Pennsylvania is no stranger to controversy surrounding the teaching of evolution. When the school district in the town of Dover required creationism be taught alongside evolution, it sparked a national debate. Ultimately, a federal court ruled that intelligent design is religious theory and not a part of science.
Eight years later, a study by the Pittsburgh Post-Gazette has found faith-based theories are still taught in Pennsylvania public schools and evolution often isn’t taught robustly, if at all.
A group of parents in Darien have filed a complaint against the school district, alleging that their children with learning disabilities have not been getting the services they are supposed to. It’s just one of many examples of parents fighting through a hard-to-navigate system, one where schools say they’re struggling to find the money to pay for learning disabled students.
Today's New York Times features an article about brain-computer interface which is speeding along faster than you might think. Your long wait for the ability to be able to move things -- well, certain things -- with your thoughts is basically over.
How is science serving us? And how do we keep kids interested in the field? Those are the big questions we’re tackling today on the program with a panel of scientists and educators.
Microbiologist Arturo Casadevall says “all the major problems facing humanity are scientific problems” -- problems like climate change, pandemics, meteors. He says we need good scientists to deal with these problems. But how do we train the next generation of scientists?
Middletown Police are investigating an attempted sexual assault at a fraternity on the Wesleyan University campus. A lawsuit is pending over a 2010 rape at the same fraternity.
About a week ago, Middletown Police responded to a call at the Mu Epsilon Chapter of Beta Theta Pi at Wesleyan. Police say an individual was allegedly assaulted, but was able to fend off the attacker and flee during an attempted sexual assault. The name and sex of the victim have not been released and its not clear if it was a Wesleyan student.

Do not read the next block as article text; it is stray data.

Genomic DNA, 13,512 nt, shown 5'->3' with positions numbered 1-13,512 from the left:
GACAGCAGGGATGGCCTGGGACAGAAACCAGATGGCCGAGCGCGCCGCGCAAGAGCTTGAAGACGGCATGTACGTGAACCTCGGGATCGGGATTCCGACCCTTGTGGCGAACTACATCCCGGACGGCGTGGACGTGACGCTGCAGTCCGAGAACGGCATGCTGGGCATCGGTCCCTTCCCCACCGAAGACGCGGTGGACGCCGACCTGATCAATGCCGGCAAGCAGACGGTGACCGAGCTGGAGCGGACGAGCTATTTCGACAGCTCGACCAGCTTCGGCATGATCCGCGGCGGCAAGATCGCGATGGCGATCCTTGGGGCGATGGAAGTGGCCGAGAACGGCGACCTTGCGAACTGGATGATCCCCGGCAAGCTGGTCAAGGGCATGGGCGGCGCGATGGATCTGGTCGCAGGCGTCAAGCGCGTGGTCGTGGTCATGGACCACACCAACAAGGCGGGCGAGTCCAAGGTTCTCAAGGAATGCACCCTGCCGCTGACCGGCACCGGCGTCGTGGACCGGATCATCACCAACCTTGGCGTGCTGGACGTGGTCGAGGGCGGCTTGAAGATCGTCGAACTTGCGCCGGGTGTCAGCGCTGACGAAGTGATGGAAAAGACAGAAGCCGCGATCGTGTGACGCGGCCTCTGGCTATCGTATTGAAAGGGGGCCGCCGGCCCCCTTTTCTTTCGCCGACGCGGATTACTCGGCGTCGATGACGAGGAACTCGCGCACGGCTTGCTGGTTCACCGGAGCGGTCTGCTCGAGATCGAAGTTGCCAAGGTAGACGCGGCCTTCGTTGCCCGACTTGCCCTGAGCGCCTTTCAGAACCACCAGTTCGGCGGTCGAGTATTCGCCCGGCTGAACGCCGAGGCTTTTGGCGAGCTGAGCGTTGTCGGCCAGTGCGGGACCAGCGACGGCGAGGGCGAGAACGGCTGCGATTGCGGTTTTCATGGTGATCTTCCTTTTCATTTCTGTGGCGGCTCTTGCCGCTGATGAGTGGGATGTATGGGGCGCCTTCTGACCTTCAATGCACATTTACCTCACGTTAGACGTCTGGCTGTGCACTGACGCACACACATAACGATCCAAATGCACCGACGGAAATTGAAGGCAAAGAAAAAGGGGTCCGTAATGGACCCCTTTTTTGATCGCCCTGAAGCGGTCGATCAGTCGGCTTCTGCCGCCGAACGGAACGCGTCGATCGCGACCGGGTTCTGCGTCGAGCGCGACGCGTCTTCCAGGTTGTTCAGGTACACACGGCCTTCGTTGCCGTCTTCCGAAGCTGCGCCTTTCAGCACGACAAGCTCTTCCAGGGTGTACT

Conventional career wisdom dictates that kids choose a solid profession where jobs are plentiful and paychecks are large. But certainty doesn't appeal to everyone. WNPR’s Sujata Srinivasan meets some young people who instead, are following their dreams.
“Dance has the ability to take you places that being, you know an accountant or working a retail job just couldn’t take you.”
The December massacre at Sandy Hook Elementary School has led to calls for increased police presence in Connecticut schools. Lawmakers heard testimony Friday on a measure concerning school-based arrests.
The bill aims to reduce the number of students arrested at school for low-level, non-violent offenses. Schools would be required to report the number of arrests, and boards of ed would have to have written agreements with local police departments detailing the role of law enforcement in their schools.
CPBN Education is establishing a PBS NewsHour Student Reporting Lab at America’s Choice at SAND School in Hartford. There is only one other elementary school and only three middle schools in this nationwide program, which includes over 40 schools, with teams from New York, Philadelphia, Washington, D.C., South Carolina, Florida, Michigan, Illinois, Louisiana, Utah, Texas and California.
In his State of the Union address, President Obama issued a challenge:
"To grow our middle class, our citizens must have access to the education and training that today’s jobs require. But we also have to make sure that America remains a place where everyone who’s willing to work hard has the chance to get ahead."
It's an unusual time to be the president of a state university in Connecticut.
The Malloy administration has been trying to overhaul the system of state colleges and universities, the legislature is trying to reign in spending by the Board of Regents which oversees that system. A tuition increase is going into effect, which has drawn protests from students and even some faculty, who feel that the University of Connecticut is getting preferential treatment to the State Universities and Community colleges.
Yale University has introduced new workshops for students aimed at reducing sexual misconduct and improving the sexual climate on campus. Many sexual misconduct and prevention programs for college students center on decision-making and consent.